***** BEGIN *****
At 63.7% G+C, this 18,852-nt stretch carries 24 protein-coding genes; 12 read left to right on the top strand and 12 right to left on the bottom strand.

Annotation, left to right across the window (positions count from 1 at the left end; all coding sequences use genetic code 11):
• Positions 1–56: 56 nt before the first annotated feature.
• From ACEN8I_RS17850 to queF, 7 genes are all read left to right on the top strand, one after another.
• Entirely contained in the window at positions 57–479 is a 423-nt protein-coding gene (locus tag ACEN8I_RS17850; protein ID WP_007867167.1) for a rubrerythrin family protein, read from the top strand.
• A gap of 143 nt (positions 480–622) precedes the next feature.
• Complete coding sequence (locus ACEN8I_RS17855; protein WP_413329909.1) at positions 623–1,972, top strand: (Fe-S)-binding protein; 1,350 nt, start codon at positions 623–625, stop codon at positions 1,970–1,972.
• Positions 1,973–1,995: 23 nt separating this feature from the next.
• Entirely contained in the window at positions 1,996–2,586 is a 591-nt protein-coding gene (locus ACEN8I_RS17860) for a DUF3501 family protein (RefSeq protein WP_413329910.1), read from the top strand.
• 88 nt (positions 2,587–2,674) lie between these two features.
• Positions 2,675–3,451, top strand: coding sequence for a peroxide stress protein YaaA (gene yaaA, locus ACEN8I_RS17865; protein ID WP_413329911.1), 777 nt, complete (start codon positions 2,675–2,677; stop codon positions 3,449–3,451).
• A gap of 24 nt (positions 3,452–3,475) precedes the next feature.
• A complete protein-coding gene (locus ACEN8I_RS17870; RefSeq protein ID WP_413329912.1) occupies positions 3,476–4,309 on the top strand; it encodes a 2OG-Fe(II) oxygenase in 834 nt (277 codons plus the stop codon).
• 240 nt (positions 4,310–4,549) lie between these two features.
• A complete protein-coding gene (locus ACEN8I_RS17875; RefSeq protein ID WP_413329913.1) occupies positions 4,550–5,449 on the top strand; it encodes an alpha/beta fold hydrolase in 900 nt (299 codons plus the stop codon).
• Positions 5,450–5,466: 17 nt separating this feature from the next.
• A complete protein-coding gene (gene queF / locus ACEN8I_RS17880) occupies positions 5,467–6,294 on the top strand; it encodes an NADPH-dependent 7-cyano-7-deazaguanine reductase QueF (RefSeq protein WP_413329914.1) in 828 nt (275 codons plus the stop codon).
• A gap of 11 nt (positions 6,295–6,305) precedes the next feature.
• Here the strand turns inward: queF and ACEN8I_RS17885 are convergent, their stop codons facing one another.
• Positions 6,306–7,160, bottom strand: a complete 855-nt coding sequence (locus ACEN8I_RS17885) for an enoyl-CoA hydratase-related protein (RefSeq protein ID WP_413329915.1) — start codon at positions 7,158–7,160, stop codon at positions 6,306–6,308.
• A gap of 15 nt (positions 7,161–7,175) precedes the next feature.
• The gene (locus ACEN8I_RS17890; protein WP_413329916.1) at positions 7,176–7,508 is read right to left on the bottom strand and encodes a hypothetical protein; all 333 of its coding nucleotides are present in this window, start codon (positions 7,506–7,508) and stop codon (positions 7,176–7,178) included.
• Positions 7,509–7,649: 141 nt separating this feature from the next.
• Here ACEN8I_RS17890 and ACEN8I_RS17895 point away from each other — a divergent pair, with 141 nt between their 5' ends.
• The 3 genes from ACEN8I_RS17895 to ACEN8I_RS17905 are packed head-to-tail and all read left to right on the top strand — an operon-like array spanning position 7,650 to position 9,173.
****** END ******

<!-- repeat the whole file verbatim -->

At 63.7% G+C, this 18,852-nt stretch carries 24 protein-coding genes; 12 read left to right on the top strand and 12 right to left on the bottom strand.

Annotation, left to right across the window (positions count from 1 at the left end; all coding sequences use genetic code 11):
• Positions 1–56: 56 nt before the first annotated feature.
• From ACEN8I_RS17850 to queF, 7 genes are all read left to right on the top strand, one after another.
• Entirely contained in the window at positions 57–479 is a 423-nt protein-coding gene (locus tag ACEN8I_RS17850; protein ID WP_007867167.1) for a rubrerythrin family protein, read from the top strand.
• A gap of 143 nt (positions 480–622) precedes the next feature.
• Complete coding sequence (locus ACEN8I_RS17855; protein WP_413329909.1) at positions 623–1,972, top strand: (Fe-S)-binding protein; 1,350 nt, start codon at positions 623–625, stop codon at positions 1,970–1,972.
• Positions 1,973–1,995: 23 nt separating this feature from the next.
• Entirely contained in the window at positions 1,996–2,586 is a 591-nt protein-coding gene (locus ACEN8I_RS17860) for a DUF3501 family protein (RefSeq protein WP_413329910.1), read from the top strand.
• 88 nt (positions 2,587–2,674) lie between these two features.
• Positions 2,675–3,451, top strand: coding sequence for a peroxide stress protein YaaA (gene yaaA, locus ACEN8I_RS17865; protein ID WP_413329911.1), 777 nt, complete (start codon positions 2,675–2,677; stop codon positions 3,449–3,451).
• A gap of 24 nt (positions 3,452–3,475) precedes the next feature.
• A complete protein-coding gene (locus ACEN8I_RS17870; RefSeq protein ID WP_413329912.1) occupies positions 3,476–4,309 on the top strand; it encodes a 2OG-Fe(II) oxygenase in 834 nt (277 codons plus the stop codon).
• 240 nt (positions 4,310–4,549) lie between these two features.
• A complete protein-coding gene (locus ACEN8I_RS17875; RefSeq protein ID WP_413329913.1) occupies positions 4,550–5,449 on the top strand; it encodes an alpha/beta fold hydrolase in 900 nt (299 codons plus the stop codon).
• Positions 5,450–5,466: 17 nt separating this feature from the next.
• A complete protein-coding gene (gene queF / locus ACEN8I_RS17880) occupies positions 5,467–6,294 on the top strand; it encodes an NADPH-dependent 7-cyano-7-deazaguanine reductase QueF (RefSeq protein WP_413329914.1) in 828 nt (275 codons plus the stop codon).
• A gap of 11 nt (positions 6,295–6,305) precedes the next feature.
• Here the strand turns inward: queF and ACEN8I_RS17885 are convergent, their stop codons facing one another.
• Positions 6,306–7,160, bottom strand: a complete 855-nt coding sequence (locus ACEN8I_RS17885) for an enoyl-CoA hydratase-related protein (RefSeq protein ID WP_413329915.1) — start codon at positions 7,158–7,160, stop codon at positions 6,306–6,308.
• A gap of 15 nt (positions 7,161–7,175) precedes the next feature.
• The gene (locus ACEN8I_RS17890; protein WP_413329916.1) at positions 7,176–7,508 is read right to left on the bottom strand and encodes a hypothetical protein; all 333 of its coding nucleotides are present in this window, start codon (positions 7,506–7,508) and stop codon (positions 7,176–7,178) included.
• Positions 7,509–7,649: 141 nt separating this feature from the next.
• Here ACEN8I_RS17890 and ACEN8I_RS17895 point away from each other — a divergent pair, with 141 nt between their 5' ends.
• The 3 genes from ACEN8I_RS17895 to ACEN8I_RS17905 are packed head-to-tail and all read left to right on the top strand — an operon-like array spanning position 7,650 to position 9,173.